A character-driven thing of beauty

16 Aug

This is Carson’s second trilogy: her first, Fire and Thorns, was a masterpiece of gorgeous cover art with a plucky heroine, plenty of action, and an imaginative world. After staying up late to read the second book in Carson’s new planned Gold Seer trilogy, Like A River Glorious, I can confidently proclaim this an equally intelligent masterpiece to her first threesome.  Carson does not waiver in her abilities to create realistic and likeable (or very dislikeable) characters that wrap you up in their world.

Memorable character: I’m going to go with the man behind the woman on this one. I’m not going to talk about our main character, the kick-butt and take-names Leah Westfall, who makes bad decisions, thinks about them, tries to correct them, and realizes that home is not a place, but people. Instead, I’m going to talk about Jefferson McCauley Kingfisher who has been in love with Leah since they were tykes, a man that will “do just about anything for the woman he cares about.” And even though this relationship is friendship and romance, it’s not the kind of romance that overpowers this magical history ride. It’s his supportive nature, his ability to overcome insane odds from an abusive household to discrimination and physical abuse at the hands of Leah’s Uncle Hiram. And he does it with a smile because “if he can find something to grin about in our situation, then maybe there’s reason to hope, after all.”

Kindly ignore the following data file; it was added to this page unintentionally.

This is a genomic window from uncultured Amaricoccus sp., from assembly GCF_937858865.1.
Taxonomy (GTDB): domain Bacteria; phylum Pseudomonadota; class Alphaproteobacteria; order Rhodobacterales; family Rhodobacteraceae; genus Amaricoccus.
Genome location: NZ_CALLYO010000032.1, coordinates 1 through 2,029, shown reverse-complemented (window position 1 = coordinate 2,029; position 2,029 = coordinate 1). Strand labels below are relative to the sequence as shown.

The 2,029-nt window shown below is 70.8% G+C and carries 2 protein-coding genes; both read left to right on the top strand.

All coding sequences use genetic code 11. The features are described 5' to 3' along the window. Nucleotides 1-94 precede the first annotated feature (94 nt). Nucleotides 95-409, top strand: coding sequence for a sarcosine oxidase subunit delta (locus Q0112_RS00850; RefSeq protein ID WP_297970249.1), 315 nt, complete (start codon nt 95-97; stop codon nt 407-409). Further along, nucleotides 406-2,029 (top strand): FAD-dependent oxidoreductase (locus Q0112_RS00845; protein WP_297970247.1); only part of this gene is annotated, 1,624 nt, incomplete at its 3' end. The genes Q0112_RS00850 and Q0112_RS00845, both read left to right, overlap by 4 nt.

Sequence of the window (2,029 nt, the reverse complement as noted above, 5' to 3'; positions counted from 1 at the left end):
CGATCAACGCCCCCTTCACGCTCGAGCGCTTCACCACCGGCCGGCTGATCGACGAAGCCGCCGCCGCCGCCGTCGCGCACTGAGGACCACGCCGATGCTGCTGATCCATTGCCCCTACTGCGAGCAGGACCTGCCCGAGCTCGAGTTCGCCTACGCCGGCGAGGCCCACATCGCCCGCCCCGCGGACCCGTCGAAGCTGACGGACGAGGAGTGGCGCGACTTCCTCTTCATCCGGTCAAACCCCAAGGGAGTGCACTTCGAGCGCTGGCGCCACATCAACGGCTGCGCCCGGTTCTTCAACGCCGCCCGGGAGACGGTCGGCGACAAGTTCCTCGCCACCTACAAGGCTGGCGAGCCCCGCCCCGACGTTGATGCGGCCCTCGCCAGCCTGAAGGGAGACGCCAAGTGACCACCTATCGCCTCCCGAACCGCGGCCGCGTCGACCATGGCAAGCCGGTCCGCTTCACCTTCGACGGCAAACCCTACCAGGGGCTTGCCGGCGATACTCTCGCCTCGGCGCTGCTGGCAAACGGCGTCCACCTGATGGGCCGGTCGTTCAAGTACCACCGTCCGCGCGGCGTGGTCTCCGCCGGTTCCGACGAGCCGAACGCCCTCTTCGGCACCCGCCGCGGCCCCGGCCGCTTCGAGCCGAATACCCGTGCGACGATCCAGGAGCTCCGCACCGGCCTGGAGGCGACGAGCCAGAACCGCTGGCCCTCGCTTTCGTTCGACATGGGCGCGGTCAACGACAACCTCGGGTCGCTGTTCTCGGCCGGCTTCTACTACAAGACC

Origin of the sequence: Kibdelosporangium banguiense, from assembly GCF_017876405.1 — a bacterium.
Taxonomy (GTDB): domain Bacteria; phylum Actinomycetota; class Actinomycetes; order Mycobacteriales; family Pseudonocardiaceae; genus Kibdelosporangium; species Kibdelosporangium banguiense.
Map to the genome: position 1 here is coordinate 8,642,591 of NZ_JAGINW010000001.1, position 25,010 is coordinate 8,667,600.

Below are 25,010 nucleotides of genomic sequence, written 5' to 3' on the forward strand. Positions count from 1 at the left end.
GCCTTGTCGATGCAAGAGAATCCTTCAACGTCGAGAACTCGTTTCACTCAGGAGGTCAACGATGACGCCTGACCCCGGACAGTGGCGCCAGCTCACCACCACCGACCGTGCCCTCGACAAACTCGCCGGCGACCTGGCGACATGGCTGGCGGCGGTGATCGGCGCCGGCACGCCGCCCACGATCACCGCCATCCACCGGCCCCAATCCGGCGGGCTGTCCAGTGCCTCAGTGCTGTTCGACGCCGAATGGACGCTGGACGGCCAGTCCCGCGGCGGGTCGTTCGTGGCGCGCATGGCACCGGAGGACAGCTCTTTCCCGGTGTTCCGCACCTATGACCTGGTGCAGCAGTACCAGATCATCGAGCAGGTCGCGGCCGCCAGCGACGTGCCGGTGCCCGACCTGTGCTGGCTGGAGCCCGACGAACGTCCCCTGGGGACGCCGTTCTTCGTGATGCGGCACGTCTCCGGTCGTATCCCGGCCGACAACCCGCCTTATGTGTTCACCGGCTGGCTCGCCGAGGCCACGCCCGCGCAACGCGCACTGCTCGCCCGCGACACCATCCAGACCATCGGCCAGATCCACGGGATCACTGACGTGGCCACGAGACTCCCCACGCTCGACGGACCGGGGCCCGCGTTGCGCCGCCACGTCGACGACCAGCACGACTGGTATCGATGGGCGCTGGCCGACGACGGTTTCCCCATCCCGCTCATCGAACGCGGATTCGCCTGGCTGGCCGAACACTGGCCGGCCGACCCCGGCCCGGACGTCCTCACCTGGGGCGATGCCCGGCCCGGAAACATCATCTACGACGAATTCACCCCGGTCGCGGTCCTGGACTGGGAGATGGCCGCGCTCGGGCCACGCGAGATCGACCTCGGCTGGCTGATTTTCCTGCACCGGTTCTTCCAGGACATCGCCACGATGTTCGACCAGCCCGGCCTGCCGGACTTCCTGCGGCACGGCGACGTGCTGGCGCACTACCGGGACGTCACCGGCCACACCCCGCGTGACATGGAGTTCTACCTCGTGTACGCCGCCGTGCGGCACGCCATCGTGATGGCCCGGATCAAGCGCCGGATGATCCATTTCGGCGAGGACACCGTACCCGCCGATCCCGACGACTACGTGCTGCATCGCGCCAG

Memorable quote: So I’ve already quoted the book twice and have about twenty such highlights in my digital copy, but I’d say the paragraph that sums up Leah’s epic journey as well as her magical ability is “for a moment, I am happy, maybe the happiest I’ve been since Uncle Hiram murdered my parents and stole my life from me. I have sunlight on my face, and the siren call of gold singing under my skin. I’m with family again, my real family now, whatever the law says, and I’m doing something I’m good at.” It’s Leah’s confidence even in the face of adversity and indecision that ultimately pulls through.

Memorable scene: And the quote leads to my favorite scene, though not a particular scene, but instead the setting of Glory, California; the shanties that become a small town with the teamwork of Leah and Jefferson, Widow Joyner and her kids, Major Craven, Hampton, Jasper and Thomas, Henry, and the Hoffmans. To see this grow from nothing as they move westward is a phenomenal sight.

I would advise everyone to pick up this series if they haven’t already and carve out the next day or two to soak in every word. It needs to be on library shelves and shared widely because with adventure, history, and magic, a reader can’t go wrong. Then it’s the little things interjected (like justice and friendship or questions of loyalty and sexuality) that like the gold dust that coats Leah, adds just a bit more shine to make it sparkle.


One response to “A character-driven thing of beauty

  1. Melissa A DeFlumer Palmer

    August 23, 2016 at 10:06 pm

    Pre-ordered #2….can’t wait to read it.



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